While for a flat a person has to pay 17 sth. € per month, while for a Betriebstätte with one person working a company only has to pay 5.99 €.

As the company doesn't have to pay anything at all if the Betriebstätte is a private flat, I got the idea to turn around this. So my Question is: Can I unsubscribe from the Rundfunkbeitrag by saying I live in a flat where someone else is paying (if this is a natural person it works) if this other party is a company?

  • 1
    Please explain what a Betriebstätte, sth. €, and Rundfunkbeitrag are. Feb 25 '13 at 0:17
  • 2
    € is the currency symbol for the Euro Feb 25 '13 at 1:12
  • 1
    They are specific termini used in concerning German law. Betriebstätte is a place where people of a company work and Rundfunkbeitrag is fee every German household has to pay to finance the public media. see rundfunkbeitrag.de (German) for more information. But I'm afraid the question is to specific to get answered here. -.-
    – jan-glx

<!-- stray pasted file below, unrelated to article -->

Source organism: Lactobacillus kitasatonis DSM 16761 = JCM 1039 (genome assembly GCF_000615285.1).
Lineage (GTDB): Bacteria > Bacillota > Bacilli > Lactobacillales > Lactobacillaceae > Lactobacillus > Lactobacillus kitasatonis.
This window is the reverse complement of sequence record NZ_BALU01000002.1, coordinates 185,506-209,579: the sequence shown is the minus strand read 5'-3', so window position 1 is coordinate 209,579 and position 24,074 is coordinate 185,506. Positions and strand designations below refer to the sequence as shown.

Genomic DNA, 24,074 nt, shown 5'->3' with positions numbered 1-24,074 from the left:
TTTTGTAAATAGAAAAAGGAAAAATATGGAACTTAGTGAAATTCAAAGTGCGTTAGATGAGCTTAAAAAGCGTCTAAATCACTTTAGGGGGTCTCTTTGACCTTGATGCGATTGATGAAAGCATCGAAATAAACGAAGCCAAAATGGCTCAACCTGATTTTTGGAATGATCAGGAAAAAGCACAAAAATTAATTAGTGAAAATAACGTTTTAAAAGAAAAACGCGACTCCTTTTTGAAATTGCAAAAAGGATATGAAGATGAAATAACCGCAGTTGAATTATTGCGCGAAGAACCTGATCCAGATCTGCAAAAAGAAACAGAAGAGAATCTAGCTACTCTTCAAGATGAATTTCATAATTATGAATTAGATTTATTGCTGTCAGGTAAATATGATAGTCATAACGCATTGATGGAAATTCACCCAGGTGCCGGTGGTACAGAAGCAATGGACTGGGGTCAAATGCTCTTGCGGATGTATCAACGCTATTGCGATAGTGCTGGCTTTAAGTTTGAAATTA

Feb 25 '13 at 12:07
  • Should be doable, though they would require paperwork from you. And do not expect to being able to really get all this done within a year. The GEZ is notoriously slow. Personally, I am not sure, whether the 120 Euros saved per year are worth the trouble. They would probably ask you to provide paperwork for the Betriebsstaette, so this has to be a valid company. And they might come and inspect the place. You know the people. Not sure though whether they might not still consider it a flat, given that you have a bed and shower inside. In German law there is this thing called Umgehungsgeschaeft
    – alex vieux
    Mar 20 '14 at 3:28

This is not possible.

Section 2 of the Rundfunkbeitragsstaatsvertrag orders every person living in a Wohnung (flat) to pay the Rundfunkbeitrag for the flat. Wohnung is then defined in section 3.

Section 3(2) specifically excludes rooms in some kinds of Betriebsstätten from the definition (shortened translation by me):

  1. rooms in a shared accommodation, such as barracks, refugee centers, boarding schools,
  2. rooms in non-permanent living homes, such as nursing homes,
  3. patient rooms in hospitals,
  4. cells in prisons and
  5. rooms for short stays, such hotel rooms, holiday flats, housing in seminar centers.

So unless you live in one of those, a reverse argument (argumentum e contrario) shows that you still need to pay for your flat.

  • damn it :) - so I need to figure out a way to turn my whole floor (6 flats) into one flat to get some savings :/ And thanks for the answer - I totally missed that the listing of non-flats was about Betriebstätten...
    – jan-glx
    Jun 12 '15 at 8:51

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